Here are some things that could have helped design it better –

  1. Do not have the TEST options placed right next to the ACTUAL emergency options!

Have different fields or perhaps different sub menus inside the dropdown as categories.

Segregating the Actions in the dropdown into categories
Segregating the Actions in the dropdown into categories

 

>> Always have the TEST category of warnings higher up in the list

>>Have the Default Selection in the dropdown either as BLANK or as one of the TEST warnings and not the actual ones

>>Having the actual warnings section lower down and separated away from the similarly worded TEST warning would ensure lower chance of wrongful selection of the similar named option from the dropdown

 

  1. The prompt message must be made unique to each scenario and in case of selecting a real warning issue action, the prompt must ask the user to specify the emergency.
New prompt
Unavoidable Prompt with explicit message

 

>>Make the prompt appear critical with use of color and text

>>A critical prompt must catch the user’s attention and not be similar to the other screens and popups of the system, to avoid the possibility of clicking on it in a hurry.

>>Placement of Yes and No buttons on unusual sides (Yes is on the left which is not typical) avoids the click of the button – also used Red and Green to signify the importance situation. Red is the usual code for danger.

  1. Additional level of authorisation must be added to the scenarios of real emergency warnings being issued. So, for the TEST actions, user may proceed and begin the drill but in case they select ACTUAL warning then the steps take it to another level of authorisation where another employee – a peer or a senior- reviews the action and performs the final warning issue.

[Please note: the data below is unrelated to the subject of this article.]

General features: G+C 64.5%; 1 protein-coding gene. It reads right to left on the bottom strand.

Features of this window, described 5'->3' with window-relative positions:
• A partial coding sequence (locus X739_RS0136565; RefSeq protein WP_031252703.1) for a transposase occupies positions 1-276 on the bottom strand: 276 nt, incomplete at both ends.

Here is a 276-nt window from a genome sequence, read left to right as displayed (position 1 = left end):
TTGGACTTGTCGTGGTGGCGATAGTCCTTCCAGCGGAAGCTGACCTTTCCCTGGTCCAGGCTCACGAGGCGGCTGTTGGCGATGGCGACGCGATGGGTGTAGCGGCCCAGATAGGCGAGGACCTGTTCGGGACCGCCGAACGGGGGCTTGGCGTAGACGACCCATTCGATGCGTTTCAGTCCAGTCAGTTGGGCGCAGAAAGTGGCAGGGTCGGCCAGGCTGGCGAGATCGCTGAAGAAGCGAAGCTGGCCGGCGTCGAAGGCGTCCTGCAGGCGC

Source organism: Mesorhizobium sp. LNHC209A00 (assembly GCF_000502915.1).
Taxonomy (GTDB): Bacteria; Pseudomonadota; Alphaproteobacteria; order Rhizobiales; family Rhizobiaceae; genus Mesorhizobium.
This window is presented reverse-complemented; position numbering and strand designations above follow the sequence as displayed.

>>This prevents erroneous actions and also some possibility of hackers or notorious people issuing false warnings just by gaining access via one user.

>>Define your hierarchy of users or approvals for each case of emergency.

 

These ideas may sound basic but all these are components of good Usability of the software, its appropriateness of purpose and setting up basic security in usage of the application.

We are just playing around human psychology, easier understand-ability and attention spans.

Let us endeavour to give a little more ‘thought’ to the system

  • Think about its real world usage,
  • Implications of a wrong action in the system,
  • Add more practicality into the design,
  • Make space for human mistakes,           
  • Help humans make better & informed decisions,    and
  • Explore all possibilities to avoid such errors.

 

Cheers,

Nishi

 

5 thoughts on “Hawaii False Missile Alarm – was it entirely a Human Error?

Leave a Reply

Fill in your details below or click an icon to log in:

WordPress.com Logo

You are commenting using your WordPress.com account. Log Out /  Change )

Google+ photo

You are commenting using your Google+ account. Log Out /  Change )

Twitter picture

You are commenting using your Twitter account. Log Out /  Change )

Facebook photo

You are commenting using your Facebook account. Log Out /  Change )

Connecting to %s